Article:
Annette May talks to Crain’s Detroit Business in “Not your Grandpa’s Beer”
With craft brewing on the rise, today’sbeer drinkers face a diverse array ofstyles and flavors — just knowing thedifference between Stroh’s and Schlitzwon’t cut it anymore. Allen Park residentAnnette May, 50, a veteran of the beerindustry and manager of the beerdepartment at Merchant’s Fine Wine in Dearborn, offered Crain’s some tips onbecoming an expert.
How to pick: The trendiest beers in the craft brewing world today are heavily hopped India Pale Ales and “imperial” brews, which offer higher alcohol content and more powerful flavors, but this aren’t usually popular among novices. May says people trying to discover good beer should consult an expert at a local store. “Once they get to know you,they’re going to know what you like,” she said, but first, “you have to know what you like to drink.”
How to serve: Whether the beer comes in a can or a bottle, always pour it into a glass. “You lose the aroma straight away if you drink it out of a bottle,” May says. Skilled servers pour beer smoothly but not so smoothly it doesn’t foam, because beer needs to interact with air to release its scent and reach peak flavor. “If you pour it really gingerly, that’s not going to happen,” she said.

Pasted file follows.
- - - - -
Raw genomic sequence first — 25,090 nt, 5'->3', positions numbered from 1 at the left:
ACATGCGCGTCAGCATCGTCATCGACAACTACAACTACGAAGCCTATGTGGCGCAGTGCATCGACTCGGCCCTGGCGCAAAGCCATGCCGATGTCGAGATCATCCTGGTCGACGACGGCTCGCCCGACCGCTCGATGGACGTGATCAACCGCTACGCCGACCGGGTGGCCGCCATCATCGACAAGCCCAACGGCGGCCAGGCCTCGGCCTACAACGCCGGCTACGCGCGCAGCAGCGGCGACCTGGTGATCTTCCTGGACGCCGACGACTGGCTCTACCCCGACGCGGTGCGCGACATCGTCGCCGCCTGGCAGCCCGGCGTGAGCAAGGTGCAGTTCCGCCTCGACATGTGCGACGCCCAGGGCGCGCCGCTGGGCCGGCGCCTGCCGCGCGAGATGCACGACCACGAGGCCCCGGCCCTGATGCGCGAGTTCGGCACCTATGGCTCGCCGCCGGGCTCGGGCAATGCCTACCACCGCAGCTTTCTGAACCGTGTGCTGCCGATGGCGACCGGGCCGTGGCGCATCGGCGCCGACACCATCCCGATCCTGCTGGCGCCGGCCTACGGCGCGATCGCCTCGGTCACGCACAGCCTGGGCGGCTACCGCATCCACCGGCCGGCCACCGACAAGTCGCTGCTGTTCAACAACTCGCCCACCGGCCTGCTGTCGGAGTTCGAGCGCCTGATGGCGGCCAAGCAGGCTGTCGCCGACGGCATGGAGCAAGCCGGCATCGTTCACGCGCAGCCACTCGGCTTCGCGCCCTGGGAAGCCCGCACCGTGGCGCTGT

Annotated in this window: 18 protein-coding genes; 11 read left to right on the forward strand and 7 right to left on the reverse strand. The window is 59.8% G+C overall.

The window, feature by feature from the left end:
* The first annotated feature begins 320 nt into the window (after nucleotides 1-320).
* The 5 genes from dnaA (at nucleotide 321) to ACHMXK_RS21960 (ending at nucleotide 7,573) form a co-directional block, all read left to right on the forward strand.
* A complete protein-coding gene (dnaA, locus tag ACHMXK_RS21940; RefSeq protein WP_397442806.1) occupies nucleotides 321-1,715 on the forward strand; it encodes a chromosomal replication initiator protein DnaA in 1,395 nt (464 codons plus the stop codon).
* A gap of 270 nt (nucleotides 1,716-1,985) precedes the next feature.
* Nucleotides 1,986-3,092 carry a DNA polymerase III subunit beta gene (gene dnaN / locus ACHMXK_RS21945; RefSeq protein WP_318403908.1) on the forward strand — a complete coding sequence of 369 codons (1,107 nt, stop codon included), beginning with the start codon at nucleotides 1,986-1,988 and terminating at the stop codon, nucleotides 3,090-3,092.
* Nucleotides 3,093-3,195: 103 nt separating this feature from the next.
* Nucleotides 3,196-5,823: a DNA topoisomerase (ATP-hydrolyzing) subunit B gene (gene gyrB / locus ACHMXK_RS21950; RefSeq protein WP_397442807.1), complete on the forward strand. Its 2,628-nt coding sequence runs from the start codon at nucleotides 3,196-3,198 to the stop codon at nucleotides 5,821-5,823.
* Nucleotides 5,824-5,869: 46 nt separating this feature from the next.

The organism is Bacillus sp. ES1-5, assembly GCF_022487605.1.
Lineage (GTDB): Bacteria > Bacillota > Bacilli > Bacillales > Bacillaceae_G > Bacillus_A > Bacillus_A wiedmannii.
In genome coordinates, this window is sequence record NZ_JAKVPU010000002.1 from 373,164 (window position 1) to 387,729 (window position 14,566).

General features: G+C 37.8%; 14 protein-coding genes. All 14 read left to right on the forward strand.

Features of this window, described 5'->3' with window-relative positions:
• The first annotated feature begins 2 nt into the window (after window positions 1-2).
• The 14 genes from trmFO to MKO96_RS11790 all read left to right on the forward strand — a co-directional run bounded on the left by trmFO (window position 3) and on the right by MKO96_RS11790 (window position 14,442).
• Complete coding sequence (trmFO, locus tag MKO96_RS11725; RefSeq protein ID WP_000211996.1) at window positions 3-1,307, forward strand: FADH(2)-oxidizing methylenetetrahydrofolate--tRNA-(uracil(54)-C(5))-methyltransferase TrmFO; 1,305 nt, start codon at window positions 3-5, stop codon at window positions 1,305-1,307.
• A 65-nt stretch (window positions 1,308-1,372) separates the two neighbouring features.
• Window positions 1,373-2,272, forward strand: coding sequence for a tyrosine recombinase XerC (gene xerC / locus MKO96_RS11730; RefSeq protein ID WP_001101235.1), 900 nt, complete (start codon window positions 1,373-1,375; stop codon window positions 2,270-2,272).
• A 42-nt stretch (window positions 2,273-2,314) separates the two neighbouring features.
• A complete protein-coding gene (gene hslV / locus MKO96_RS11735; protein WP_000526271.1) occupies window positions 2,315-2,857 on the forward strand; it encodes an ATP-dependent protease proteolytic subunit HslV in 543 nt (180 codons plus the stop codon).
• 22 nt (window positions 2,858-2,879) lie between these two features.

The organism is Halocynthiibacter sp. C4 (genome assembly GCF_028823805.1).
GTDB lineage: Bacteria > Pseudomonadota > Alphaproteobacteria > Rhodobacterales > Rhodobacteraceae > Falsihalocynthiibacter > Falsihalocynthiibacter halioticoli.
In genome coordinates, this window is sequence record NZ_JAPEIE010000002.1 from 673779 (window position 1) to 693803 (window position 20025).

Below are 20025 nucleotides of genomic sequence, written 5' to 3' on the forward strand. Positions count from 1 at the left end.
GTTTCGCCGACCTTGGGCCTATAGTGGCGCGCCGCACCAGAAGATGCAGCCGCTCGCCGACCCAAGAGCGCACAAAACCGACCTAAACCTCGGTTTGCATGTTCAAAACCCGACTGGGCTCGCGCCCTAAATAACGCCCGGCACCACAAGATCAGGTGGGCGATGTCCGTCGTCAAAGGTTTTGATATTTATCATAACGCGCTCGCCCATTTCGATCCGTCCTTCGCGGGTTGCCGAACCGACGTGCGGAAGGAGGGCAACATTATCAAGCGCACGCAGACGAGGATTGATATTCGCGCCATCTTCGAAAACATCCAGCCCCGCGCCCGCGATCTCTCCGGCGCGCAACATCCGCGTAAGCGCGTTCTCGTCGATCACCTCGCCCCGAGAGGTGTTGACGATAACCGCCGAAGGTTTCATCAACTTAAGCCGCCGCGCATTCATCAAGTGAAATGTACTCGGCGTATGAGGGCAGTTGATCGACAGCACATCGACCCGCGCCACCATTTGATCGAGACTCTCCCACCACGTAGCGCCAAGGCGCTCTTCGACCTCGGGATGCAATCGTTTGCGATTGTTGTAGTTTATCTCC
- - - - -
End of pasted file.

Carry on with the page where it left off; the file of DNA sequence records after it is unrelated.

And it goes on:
How to drink: “It’s a little like assessing a glass of wine,” said May, who picks her beer based on what she’s eating. She examines the bottle, color and scent before taking her first sip. “I have a nice whiff and get all those malty, hoppy, spicy, yeasty aromas, depending on what the beer is. And then I taste it.”
How to learn: May became a certified cicerone, the beer equivalent of a somme-lier, through the Chicago-based Craft Beer Institute. About 45 people have achieved the rank so far, with the first master cicerone exam scheduled for November.
Web Exclusive Publication in Crain’s Detroit Business written by Gabe Nelson. Published September 6, 2009.
FULL ARTICLE: Not your Grandpa’s Beer (pdf, 564 KB)